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ZIMBABWE’S foreign trade promotion body, Zimtrade, has intensified efforts to boost trade to narrow the country’s widening trade deficit, blamed for a worsening liquidity crunch that has hamstrung economic revival.

The trade and export promotion body last week took Indian experts to Bulawayo who conducted a week-long training on international trade for companies in the city.

A study by the agency last year revealed that 40 percent of manufacturing companies in Zimbabwe were operating at only 37,5 percent capacity.

Last week’s training, aimed at capacitating companies in order to develop and enhance their exporting skills, was conducted in collaboration with the Indian Institute of Foreign Trade (IIFT).

“The programme should not be viewed only from the nature of your companies’ business focus but also from the point of view of what can be done at the national level and in this particular instance Bulawayo, to create new areas of business for example the knowledge sector, employment opportunities and the much-needed exports,” ZimTrade chief executive, Sithembile Pilime, told participants.

“It is our hope that the relationship between ZimTrade and the IIFT will continue to grow given the need to enhance our export competitiveness.”

Pilime told The Financial Gazette’s Companies amp Markets that companies remained saddled by a myriad of challenges, which were hindering their export potential, at both micro and macro levels.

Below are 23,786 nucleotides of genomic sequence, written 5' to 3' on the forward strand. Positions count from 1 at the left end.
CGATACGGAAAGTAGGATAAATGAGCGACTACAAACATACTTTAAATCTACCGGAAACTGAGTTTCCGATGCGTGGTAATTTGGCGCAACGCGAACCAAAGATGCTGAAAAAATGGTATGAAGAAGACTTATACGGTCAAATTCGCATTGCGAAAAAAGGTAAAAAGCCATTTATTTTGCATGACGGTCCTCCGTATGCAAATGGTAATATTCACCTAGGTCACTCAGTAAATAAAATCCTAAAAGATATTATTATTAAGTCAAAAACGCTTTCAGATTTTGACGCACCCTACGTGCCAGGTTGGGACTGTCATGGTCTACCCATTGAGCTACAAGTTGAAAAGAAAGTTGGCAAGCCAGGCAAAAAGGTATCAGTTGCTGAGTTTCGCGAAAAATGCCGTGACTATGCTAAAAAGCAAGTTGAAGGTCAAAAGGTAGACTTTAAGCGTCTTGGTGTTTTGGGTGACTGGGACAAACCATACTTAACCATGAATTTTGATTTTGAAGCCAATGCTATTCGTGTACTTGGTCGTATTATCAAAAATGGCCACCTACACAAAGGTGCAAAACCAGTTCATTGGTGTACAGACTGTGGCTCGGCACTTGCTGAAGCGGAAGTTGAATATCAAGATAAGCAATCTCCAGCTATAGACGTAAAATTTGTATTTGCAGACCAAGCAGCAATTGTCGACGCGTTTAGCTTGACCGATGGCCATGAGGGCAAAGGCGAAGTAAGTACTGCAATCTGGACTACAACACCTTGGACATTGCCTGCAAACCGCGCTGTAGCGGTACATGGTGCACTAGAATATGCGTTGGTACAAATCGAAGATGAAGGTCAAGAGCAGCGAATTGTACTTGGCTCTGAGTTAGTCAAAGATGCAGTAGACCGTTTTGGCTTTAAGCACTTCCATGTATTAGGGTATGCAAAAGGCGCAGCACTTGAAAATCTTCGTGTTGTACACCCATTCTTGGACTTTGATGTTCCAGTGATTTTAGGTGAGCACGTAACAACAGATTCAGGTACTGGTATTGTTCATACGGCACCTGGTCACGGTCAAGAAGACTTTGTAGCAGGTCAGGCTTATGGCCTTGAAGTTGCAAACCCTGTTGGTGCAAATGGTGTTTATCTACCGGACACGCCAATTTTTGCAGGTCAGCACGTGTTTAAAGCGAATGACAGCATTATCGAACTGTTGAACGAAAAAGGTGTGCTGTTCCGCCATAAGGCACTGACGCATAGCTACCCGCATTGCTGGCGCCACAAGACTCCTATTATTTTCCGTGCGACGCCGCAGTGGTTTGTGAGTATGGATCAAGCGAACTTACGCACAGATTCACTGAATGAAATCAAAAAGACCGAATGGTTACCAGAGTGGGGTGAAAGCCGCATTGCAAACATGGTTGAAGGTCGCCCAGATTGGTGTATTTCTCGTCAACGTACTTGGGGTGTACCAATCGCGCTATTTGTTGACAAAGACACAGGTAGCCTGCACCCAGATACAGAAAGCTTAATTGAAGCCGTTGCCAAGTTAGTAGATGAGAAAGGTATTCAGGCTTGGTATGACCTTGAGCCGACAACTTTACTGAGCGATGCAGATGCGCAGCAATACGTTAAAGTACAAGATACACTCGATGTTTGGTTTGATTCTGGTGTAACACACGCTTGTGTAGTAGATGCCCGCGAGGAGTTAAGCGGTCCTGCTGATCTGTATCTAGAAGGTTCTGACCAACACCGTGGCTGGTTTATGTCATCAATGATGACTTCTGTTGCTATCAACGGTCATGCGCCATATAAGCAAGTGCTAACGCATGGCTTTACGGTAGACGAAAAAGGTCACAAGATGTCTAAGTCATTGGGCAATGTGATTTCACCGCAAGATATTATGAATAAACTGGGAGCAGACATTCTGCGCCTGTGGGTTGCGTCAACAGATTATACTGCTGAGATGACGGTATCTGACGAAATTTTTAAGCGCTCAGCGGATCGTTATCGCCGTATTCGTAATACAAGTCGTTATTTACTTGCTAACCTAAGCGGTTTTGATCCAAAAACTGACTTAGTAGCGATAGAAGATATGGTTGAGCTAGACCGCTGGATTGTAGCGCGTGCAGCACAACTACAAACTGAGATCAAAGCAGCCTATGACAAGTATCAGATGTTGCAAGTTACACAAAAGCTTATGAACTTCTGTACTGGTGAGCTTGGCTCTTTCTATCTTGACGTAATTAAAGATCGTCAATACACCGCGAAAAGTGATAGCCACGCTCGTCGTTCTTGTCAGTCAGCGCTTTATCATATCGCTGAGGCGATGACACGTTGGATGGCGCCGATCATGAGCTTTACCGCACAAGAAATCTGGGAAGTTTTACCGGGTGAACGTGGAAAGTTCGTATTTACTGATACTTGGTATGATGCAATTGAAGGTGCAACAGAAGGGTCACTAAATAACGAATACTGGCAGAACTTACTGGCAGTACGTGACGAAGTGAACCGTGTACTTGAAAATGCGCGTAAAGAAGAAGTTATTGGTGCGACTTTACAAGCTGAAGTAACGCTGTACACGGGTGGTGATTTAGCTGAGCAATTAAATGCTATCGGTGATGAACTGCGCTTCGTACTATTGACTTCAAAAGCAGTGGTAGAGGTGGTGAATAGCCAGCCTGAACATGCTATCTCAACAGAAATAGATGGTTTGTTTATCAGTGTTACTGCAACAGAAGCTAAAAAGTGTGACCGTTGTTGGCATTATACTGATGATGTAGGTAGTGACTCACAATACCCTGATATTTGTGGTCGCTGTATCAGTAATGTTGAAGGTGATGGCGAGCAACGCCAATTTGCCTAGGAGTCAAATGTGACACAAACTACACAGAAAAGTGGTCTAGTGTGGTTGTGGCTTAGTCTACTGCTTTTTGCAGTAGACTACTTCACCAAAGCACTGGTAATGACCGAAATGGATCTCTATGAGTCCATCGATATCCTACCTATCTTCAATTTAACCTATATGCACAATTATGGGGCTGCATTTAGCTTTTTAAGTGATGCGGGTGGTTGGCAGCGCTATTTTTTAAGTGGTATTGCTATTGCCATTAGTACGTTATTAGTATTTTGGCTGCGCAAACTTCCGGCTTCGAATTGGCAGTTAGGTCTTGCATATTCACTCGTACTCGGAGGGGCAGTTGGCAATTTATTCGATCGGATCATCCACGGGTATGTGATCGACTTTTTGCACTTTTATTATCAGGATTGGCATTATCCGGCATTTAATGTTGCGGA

Challenges include power outages, antiquated machinery, and loss of skilled labour.

“Because of lack of money and lack of credit facilities at the moment companies have to make do with what they have very few companies are managing to retool,” said Pilime.

She added: “Quite a lot has also been lost in the marketing skills. You then look at your packaging and all these other areas. As ZimTrade these are some other areas that we are looking at to try and bridge that gap.”

Acting Indian Ambassador to Zimbabwe, Rakshpaul Malhotra, who acknowledged trade between the two countries was skewed in favour of his country, said the Asian nation was committed to assisting Zimbabwe improve its exports.

Confederation of Zimbabwe Industries (CZI) Matabeleland Chapter president, Busisa Moyo, welcomed the Zimtrade initiative, saying “the spirit of entrepreneurship and the export culture are still g” in Bulawayo, once the industrial hub of the country.

Association for Business in Zimbabwe (ABUZ) chief executive officer, Lucky Mlilo, said companies benefited from the training while paying tribute to ZimTrade for having organised the workshop.

“You would find that most companies face challenges in that area of exports and basically to do with the cultural obstacles that will be standing in between the two countries,” said Mlilo.

“I would say that we would implore ZimTrade to continue with such workshops especially for the SMEs (Small and Medium Enterprises). We know that SMEs are the engine for growth for the Zimbabwean economy, so I think it is time that we started concentrating on SMEs.”

Mlilo said most SMEs did not have adequate knowledge when it came to export markets.

“I will give you an example, you will find that there are quite a lot of SMEs that go to Durban and Cape Town to sell their handicrafts and I think if they notice that there is a proper way of doing it rather than just crossing the border and not knowing exactly the export procedures, you will find that they will improve their businesses and they will grow,” he elaborated.

Meanwhile, ZimTrade will next week launch its reviewed and rebranded export capacity building programme — Marketing and Branding for International Competiveness (MBIC) — in Mutare.

The MBIC, formerly known as Export Marketing Training Programme (EMTP), has been reviewed in line with international best practice with the assistance of the International Trade Centre (ITC).

The Programme is aimed at developing and enhancing export skills of SMEs and established companies.

Source : Financial Gazette